Process Serial Commands with an Arduino

 In Arduino Libraries, Documentation

Our command handler is one of the easiest ways to receive and process serial commands in your Arduino sketch. The command handler is an Arduino library, bundled with MegunoLink, to simplify receiving and decoding serial commands. It supports setting the value of variables in your program and calling functions when a command is received.

To use the command handler, you need to:

  1. install the MegunoLink Arduino library
  2. #include "CommandHandler.h"

You can send the commands with any serial tool including MegunoLink. Use an MegunoLink interface panel to build a simple panel to send settings and commands to your Arduino program.

Blink-Interface

A simple user interface created with MegunoLink Pro’s interface panel for a Blink program.

Arduino Serial Processing Example

Here is an example sketch that uses the command handler library to control a blinking LED. The sketch accepts these commands to change the amount of time the LED spends on and off, and to print the current settings:

  • !OnTime 40\r\n Sets the time the LED remains on to 40 ms
  • !OffTime 100\r\n Sets the time the LED remains off to 100 ms
  • !ListAll\r\n Lists the current setting of all parameters

Example Walk-through

The first line imports definition for the command handler form the MegunoLink Arduino library. And the next line creates a command handler (SerialCommandHandler) that will look after receiving serial data and figuring out what to do with it.

You need to put the <> in when making a CommandHandler because it is a template. By default the command processor will handle up to 10 commands and 10 variables. The template takes extra parameters if you need to expand (or reduce) this. See the command handler documentation for more details.

Next, define variables to keep track of which pin the LED is attached to and how long the LED should remain on and off.

The delay function used in the original blink sketch stops the program for a short time. Using delay blocks the program getting in the way of processing serial data. So in the new blink program, a variable (LastBlink) keeps track of when we last turned the LED on. This time gets used later on to decide if the LED should still be on, or it should be turned off. Check out our tips for Arduino programs for more on this trick.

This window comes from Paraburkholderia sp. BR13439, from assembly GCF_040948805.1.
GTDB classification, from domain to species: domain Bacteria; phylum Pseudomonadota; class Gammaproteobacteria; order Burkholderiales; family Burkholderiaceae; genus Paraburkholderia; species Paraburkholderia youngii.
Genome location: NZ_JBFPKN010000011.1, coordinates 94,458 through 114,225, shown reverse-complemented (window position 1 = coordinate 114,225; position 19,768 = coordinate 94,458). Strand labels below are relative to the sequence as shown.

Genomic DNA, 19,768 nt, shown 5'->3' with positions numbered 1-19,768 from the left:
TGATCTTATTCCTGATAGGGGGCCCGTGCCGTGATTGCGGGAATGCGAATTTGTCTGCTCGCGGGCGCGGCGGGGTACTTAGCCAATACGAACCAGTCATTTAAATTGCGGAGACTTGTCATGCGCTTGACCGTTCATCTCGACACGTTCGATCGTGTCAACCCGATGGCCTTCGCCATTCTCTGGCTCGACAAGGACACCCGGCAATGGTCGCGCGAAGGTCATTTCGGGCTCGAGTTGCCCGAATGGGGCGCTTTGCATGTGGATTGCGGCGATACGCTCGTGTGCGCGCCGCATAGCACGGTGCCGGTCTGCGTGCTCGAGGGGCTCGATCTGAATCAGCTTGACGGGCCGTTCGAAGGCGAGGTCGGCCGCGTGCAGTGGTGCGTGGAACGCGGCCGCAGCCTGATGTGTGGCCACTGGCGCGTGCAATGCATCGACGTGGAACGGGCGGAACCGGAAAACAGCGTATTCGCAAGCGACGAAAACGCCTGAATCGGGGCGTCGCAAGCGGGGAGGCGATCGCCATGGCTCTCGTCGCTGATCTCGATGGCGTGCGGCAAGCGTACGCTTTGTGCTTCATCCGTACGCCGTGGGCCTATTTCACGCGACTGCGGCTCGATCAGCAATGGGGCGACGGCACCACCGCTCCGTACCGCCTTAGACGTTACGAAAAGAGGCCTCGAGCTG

The commands and variables the SerialCommandHandler will process are setup in the Arduino setup() function. The AddVariable function registers variables, while the AddCommand registers functions that will be called when a command is received. Calling SetDefaultHandler registers a function that will be called if an unknown command is received. This is really useful in debugging!

Each call to AddVariable will register a variable with the command handler that can be set and printed using a serial command. The variable is set using a command like !OnTime 10\r\n and printed using !OffTime ?\r\n.

If you are entering the command using the monitor visualizer, the carriage return and line feed (\r\n) characters are added automatically, provided the +CR and +LF boxes are checked. If you are building an interface panel to send the commands, you’ll need to include them. Leaving off the carriage return is the most common reason for commands not being processed by the Arduino.

Each call to AddCommand will register a function with the command handler. This function will get called whenever the command is received. So here, the Cmd_ListAll function will get called whenever you send the !ListAll\r\n command from MegunoLink. This function is going to print out the values of all the variables, and is defined below.

Putting F("…") around each variable and command name — the first parameter to the AddVariable and AddCommand functions — stores the name in program memory. This helps save RAM, which is in short supply on most Arduinos. Check out our tips for Arduino programs for more on this trick.

Adding SerialCommandHandler.Process() handles the serial commands. That one line is all you need in the sketch loop for the command handler library to receive, decode and dispatch serial commands!
This is the function that will be called when the !ListAll\r\n command, registered on line 20, is received. You must include CommandParameter &parameters as a parameter, even if you don’t use it in the function. For more complex commands, you can use parameters to retrieve parameters that were sent with the command. Check out the command handler documentation for more details.

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